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Prescription for danger: how a lack of opioid monitoring in New York led to deadly results

(WBNG) — Opioid addiction is a long-time foe to the Southern Tier and an issue with the system that tracks opioid prescriptions has caught the attention of New York State officials.

Melody Brundage of Binghamton had to live a mother’s worst nightmare in April of 2016.

“We got a phone call from that young man who was staying with Katie. He said, you gotta come up here. Katie’s on the bathroom floor and I don’t think she’s breathing,” sobbed Melody. “I knew when I saw her, she was very cold, so I knew she was gone.”

Melody’s daughter, Katie Brundage, died of an overdose Easter weekend 2016. Her addiction began years before, after she was prescribed Vicodin following a wisdom teeth removal.

Since then, Melody says Katie’s addiction grew stronger. She says Katie would often lie to doctor’s offices to get prescriptions re-filled.

“That girl could pull the wool over his eyes,” said Melody. “She would tell him things like ‘oh my god, my pills fell in the toilet’ … so he would give her a prescription for another one.”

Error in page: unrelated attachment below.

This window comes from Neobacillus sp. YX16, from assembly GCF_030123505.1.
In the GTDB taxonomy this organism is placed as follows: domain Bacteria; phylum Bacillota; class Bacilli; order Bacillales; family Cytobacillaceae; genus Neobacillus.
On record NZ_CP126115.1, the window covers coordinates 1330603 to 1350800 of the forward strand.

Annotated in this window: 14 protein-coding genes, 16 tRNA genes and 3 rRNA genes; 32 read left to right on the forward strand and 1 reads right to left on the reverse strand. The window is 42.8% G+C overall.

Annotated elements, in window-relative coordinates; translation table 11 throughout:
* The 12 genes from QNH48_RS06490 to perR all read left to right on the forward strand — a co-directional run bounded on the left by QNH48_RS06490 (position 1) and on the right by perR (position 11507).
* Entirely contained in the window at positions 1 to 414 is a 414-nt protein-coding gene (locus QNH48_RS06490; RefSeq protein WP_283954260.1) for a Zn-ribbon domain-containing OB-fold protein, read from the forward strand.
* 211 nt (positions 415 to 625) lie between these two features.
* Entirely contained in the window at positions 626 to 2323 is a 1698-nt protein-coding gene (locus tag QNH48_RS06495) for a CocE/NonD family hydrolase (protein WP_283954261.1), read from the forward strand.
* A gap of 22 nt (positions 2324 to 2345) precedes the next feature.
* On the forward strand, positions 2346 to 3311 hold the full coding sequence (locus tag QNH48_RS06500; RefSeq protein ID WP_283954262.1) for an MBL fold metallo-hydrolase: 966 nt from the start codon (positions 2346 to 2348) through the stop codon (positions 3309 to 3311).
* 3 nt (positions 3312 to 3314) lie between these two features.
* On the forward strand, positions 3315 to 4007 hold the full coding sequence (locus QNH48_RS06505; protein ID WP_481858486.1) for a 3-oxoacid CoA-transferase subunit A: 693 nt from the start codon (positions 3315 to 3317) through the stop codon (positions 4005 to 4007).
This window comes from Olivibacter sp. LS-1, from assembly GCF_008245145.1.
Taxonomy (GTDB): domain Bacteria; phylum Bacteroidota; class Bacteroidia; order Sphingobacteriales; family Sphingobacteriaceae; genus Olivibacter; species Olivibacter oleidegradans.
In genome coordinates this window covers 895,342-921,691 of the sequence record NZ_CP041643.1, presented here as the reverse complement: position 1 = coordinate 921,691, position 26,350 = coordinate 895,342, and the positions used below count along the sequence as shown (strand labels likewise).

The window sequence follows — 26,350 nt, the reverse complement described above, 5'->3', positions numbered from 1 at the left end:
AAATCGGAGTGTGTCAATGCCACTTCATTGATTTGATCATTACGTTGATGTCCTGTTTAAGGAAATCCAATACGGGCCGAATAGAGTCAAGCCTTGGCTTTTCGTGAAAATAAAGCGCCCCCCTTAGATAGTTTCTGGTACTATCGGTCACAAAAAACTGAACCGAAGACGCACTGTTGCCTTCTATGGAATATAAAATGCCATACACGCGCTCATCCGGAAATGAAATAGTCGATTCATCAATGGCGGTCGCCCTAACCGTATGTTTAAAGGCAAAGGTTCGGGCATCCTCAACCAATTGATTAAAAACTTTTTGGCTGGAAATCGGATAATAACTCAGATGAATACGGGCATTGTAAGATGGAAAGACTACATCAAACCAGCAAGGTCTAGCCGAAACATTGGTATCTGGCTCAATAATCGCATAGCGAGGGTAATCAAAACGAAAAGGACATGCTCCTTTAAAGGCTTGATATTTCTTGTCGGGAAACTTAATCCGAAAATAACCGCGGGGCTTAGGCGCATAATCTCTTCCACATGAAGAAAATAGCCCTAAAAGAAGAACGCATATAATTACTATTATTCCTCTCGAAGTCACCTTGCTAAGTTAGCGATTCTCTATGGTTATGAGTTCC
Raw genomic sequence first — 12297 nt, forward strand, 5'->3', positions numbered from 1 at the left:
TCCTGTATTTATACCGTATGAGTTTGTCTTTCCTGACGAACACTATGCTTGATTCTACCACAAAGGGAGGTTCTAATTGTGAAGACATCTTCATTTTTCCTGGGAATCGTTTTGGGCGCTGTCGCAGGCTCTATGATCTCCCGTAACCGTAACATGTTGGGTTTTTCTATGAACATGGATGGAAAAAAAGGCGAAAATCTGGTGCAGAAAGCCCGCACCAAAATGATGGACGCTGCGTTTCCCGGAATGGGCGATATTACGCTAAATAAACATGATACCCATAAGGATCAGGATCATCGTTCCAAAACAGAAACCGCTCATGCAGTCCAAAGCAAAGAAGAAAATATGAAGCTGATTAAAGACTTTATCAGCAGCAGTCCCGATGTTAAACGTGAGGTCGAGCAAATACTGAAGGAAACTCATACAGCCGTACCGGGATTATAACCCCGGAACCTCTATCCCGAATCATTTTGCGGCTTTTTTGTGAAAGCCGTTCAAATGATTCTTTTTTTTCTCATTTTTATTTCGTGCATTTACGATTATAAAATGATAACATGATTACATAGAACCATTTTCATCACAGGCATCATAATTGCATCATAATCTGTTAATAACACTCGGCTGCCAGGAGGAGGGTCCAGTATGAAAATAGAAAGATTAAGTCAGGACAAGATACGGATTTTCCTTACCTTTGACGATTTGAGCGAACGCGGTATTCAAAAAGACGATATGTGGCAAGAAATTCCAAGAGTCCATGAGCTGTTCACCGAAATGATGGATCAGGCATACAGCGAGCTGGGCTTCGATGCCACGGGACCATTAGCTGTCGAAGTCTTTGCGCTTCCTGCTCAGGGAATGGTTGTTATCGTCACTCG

That was during the mid-2000s. Now, doctors are more aware of these issues and even use the opioid monitoring system called I-STOP.

It stands for Internet System Tracking of Over-Prescribing. It’s a computer system used by doctors to track the number of opioids a patient is given in order to guarantee they do not overprescribe.

However, a report from the New York State Comptroller’s Office released in late 2018 showed after a study regarding a New York treatment program, health officials were not checking the system regularly.

In the key findings of the audit, the report states “During our audit period, 33 percent of Medicaid recipients in Treatment Programs also received prescription opioids outside of their Treatment Programs.”

They identified 493 of 18,786 Medicaid recipients who were receiving additional drugs overdosed. 12 of those people died. This, as a result of Treatment Programs not properly checking I-STOP.

Melody Brundage says she is shocked by this report.

“I think more can be done,” said Melody. “I know more has been done since Katie passed. I know people don’t want to spend money on it…but I don’t think it’s that cut and dry.”

The State Comptroller’s office simply recommended medical programs in New York to regularly check I-STOP to prevent future overdoses.

Anne Sparaco

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